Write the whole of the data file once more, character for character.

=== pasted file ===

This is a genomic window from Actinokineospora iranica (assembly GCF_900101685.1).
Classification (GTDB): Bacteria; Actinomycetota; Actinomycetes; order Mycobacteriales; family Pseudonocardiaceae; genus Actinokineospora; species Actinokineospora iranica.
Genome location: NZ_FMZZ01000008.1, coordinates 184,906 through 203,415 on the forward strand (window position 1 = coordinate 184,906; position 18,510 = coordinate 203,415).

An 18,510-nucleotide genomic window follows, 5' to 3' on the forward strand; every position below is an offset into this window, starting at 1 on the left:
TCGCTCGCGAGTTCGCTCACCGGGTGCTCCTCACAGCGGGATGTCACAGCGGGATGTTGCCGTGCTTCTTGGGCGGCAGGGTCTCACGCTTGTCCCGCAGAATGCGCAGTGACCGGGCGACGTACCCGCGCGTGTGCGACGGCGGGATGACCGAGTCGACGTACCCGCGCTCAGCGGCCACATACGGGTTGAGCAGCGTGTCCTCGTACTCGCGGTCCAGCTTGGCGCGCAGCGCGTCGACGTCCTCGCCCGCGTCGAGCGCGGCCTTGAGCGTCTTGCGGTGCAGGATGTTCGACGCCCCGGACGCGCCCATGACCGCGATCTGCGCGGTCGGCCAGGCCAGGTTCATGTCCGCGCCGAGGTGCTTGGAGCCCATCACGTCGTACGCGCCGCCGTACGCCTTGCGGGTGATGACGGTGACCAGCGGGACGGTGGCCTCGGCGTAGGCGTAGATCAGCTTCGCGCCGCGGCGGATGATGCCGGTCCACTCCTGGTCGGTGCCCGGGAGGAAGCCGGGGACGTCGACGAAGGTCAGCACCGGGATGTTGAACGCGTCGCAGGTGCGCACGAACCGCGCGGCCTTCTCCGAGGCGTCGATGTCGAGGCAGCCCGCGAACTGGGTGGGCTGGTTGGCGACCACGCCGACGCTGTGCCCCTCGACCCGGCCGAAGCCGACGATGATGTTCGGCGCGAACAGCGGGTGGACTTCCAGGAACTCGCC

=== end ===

This is a genomic window from Actinokineospora iranica (assembly GCF_900101685.1).
Classification (GTDB): Bacteria; Actinomycetota; Actinomycetes; order Mycobacteriales; family Pseudonocardiaceae; genus Actinokineospora; species Actinokineospora iranica.
Genome location: NZ_FMZZ01000008.1, coordinates 184,906 through 203,415 on the forward strand (window position 1 = coordinate 184,906; position 18,510 = coordinate 203,415).

An 18,510-nucleotide genomic window follows, 5' to 3' on the forward strand; every position below is an offset into this window, starting at 1 on the left:
TCGCTCGCGAGTTCGCTCACCGGGTGCTCCTCACAGCGGGATGTCACAGCGGGATGTTGCCGTGCTTCTTGGGCGGCAGGGTCTCACGCTTGTCCCGCAGAATGCGCAGTGACCGGGCGACGTACCCGCGCGTGTGCGACGGCGGGATGACCGAGTCGACGTACCCGCGCTCAGCGGCCACATACGGGTTGAGCAGCGTGTCCTCGTACTCGCGGTCCAGCTTGGCGCGCAGCGCGTCGACGTCCTCGCCCGCGTCGAGCGCGGCCTTGAGCGTCTTGCGGTGCAGGATGTTCGACGCCCCGGACGCGCCCATGACCGCGATCTGCGCGGTCGGCCAGGCCAGGTTCATGTCCGCGCCGAGGTGCTTGGAGCCCATCACGTCGTACGCGCCGCCGTACGCCTTGCGGGTGATGACGGTGACCAGCGGGACGGTGGCCTCGGCGTAGGCGTAGATCAGCTTCGCGCCGCGGCGGATGATGCCGGTCCACTCCTGGTCGGTGCCCGGGAGGAAGCCGGGGACGTCGACGAAGGTCAGCACCGGGATGTTGAACGCGTCGCAGGTGCGCACGAACCGCGCGGCCTTCTCCGAGGCGTCGATGTCGAGGCAGCCCGCGAACTGGGTGGGCTGGTTGGCGACCACGCCGACGCTGTGCCCCTCGACCCGGCCGAAGCCGACGATGATGTTCGGCGCGAACAGCGGGTGGACTTCCAGGAACTCGCC